Recently, we were discussing my ability to create connections with other people, which is typically something I’m really proud of. The same ability to connect, however, is the catalyst for my diagnosis of Secondary Traumatic Stress as people feel comfortable enough with me to tell me their stories. A huge Catch-22 as I am here to make a difference and doing what I love, and what I love is also emotionally suffocating me at the same time. She’s been working with me on trying to understand how to not take on so much emotion so I am able to heal and then continue doing the work I’m convinced that I’m on this Earth to do. I told her I wasn’t sure about turning the connection off…what if my ability to work effectively was based almost solely on that ability to make connections. She asked if I felt like my financial stability was based on it. I said yes, but more importantly my purpose – my entire reason for being was wrapped up in my ability to make quick, deep connections. And then I said (in tears), “What if you strip all that away and I’m nothing without it. I’m literally worthless without that ability.” And she responded, “You need to understand you’re worthy on your own.”
You need to understand you’re worthy on your own.
When you strip everything else away… mother or father, daughter or son, teacher, administrator, podcaster, blogger, author, counselor, speaker – when you’re standing there label naked, do you still feel worthy?
I’ve always believed that who I am is what I’m made up of which is what I do, but at the core a person needs to have their own independent self-worth. The part where they’re not using what they do to fill the hole left by not understanding who they really are when they’re all alone. Where they could lose their job or a role and still understand that they are still enough even without that label. That the roles we take and how we choose to portray ourselves doesn’t always completely define who we are.
This is clearly something I’m working on, and if you’ve ever dealt with mental health issues you understand that no matter the respect I have for someone, nobody telling me I’m worthy is going to fix this. It is something that I need to work on and figure out myself. Being human and vulnerable can set ourselves up for so much pain, but at the same time that’s also the beauty of a journey like this. I can choose to continue to live in this space, but I can also make the choice to figure it out and heal and discover my worthiness that has nothing to do with anyone or anything else. And when I get there, I would imagine that it’s an amazing feeling.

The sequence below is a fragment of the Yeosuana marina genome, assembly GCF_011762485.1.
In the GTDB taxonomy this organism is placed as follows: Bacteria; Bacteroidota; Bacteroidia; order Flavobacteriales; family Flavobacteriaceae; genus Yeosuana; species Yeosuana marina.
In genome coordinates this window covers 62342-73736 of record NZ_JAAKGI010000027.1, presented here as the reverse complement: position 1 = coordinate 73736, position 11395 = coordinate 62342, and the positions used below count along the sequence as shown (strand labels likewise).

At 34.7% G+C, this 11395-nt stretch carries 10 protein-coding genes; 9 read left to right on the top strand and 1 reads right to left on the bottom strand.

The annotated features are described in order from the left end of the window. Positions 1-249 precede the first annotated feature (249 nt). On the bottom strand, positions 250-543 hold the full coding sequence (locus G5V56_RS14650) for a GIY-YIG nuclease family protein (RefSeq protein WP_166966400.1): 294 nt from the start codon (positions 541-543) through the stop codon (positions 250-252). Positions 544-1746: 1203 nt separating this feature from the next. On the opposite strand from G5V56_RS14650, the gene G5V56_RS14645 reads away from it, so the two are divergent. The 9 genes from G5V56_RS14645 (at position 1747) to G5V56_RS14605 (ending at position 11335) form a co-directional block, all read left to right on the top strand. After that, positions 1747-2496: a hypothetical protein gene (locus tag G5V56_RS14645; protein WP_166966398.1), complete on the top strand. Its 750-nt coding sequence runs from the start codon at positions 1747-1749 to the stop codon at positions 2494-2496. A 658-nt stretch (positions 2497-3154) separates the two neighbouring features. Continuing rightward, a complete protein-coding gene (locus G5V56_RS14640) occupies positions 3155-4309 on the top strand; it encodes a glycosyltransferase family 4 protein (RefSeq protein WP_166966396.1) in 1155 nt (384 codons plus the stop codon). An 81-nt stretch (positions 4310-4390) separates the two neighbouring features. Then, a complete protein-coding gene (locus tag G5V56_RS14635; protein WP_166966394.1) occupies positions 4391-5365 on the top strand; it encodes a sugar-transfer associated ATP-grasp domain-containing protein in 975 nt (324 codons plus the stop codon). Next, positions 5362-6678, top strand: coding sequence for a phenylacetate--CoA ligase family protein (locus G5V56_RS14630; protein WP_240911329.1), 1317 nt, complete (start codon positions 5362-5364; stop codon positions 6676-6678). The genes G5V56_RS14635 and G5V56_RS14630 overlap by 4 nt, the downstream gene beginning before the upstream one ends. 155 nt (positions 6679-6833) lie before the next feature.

I’ve been reflecting on several of the relationships in my life lately that are frankly emotionally uneven. Up until now, I’ve been ok with this simply because I understand that relationships are more like a teeter-toter than they are truly balanced. Sometimes, emotions are so heavy that people need help getting up off the ground. Sometimes that person is me and the tables are turned while I need help. So, I tend to overlook it when I can feel my own emotions squirming inside me because I’m struggling to balance that other person out and pick them up. I don’t think this is abnormal, except it gets a little much if you never get anything back, or if you find that you are always on the other side struggling to shift the weight. And we all know how a teeter-totter works, in order for someone to become lighter and move up, you need to become heavier to move down.
I have this gift of sniffing out people’s emotions. I used to have a friend who I didn’t speak to often, but when I reached out to him he would say, ” How do you always know when I need you?” But it means that a lot of people come to me for emotional advice. I pour my heart into it as there are very few things I wouldn’t do to make someone feel better. And then I pour some more. Then some more. And when I’m almost out, I tap the bucket to make sure every little bit is gone even if I am feeling completely drained. I feel like there are some people in my life who walk away never bothering to look back and see how they left me.
I don’t think this analogy is unusual for educators. We are giving people. We give to other people’s children and to our own if we have them. To our extended families. To our students families. To our colleagues. To our significant others. To our sick uncles and our best friends. And if we don’t have the people who understand that we need to be given as much as they take and that they can’t sit with their mouths open waiting for the last drop, it can deplete everything we have.
In business, there is an interesting term called Emotional Equity (Cortel). It describes a similar concept in terms of banking:
“Emotional equity is like banking. You either make deposits of positivity or withdrawals of negativity. The trick is to keep the emotional bank account balanced. Invest the time needed to build positive relationships and as a result, create higher emotional equity. Having positive deposits in the emotional bank of others will outweigh negative interactions. As a result, the occasional oops that occurs is minimized and easily forgiven.”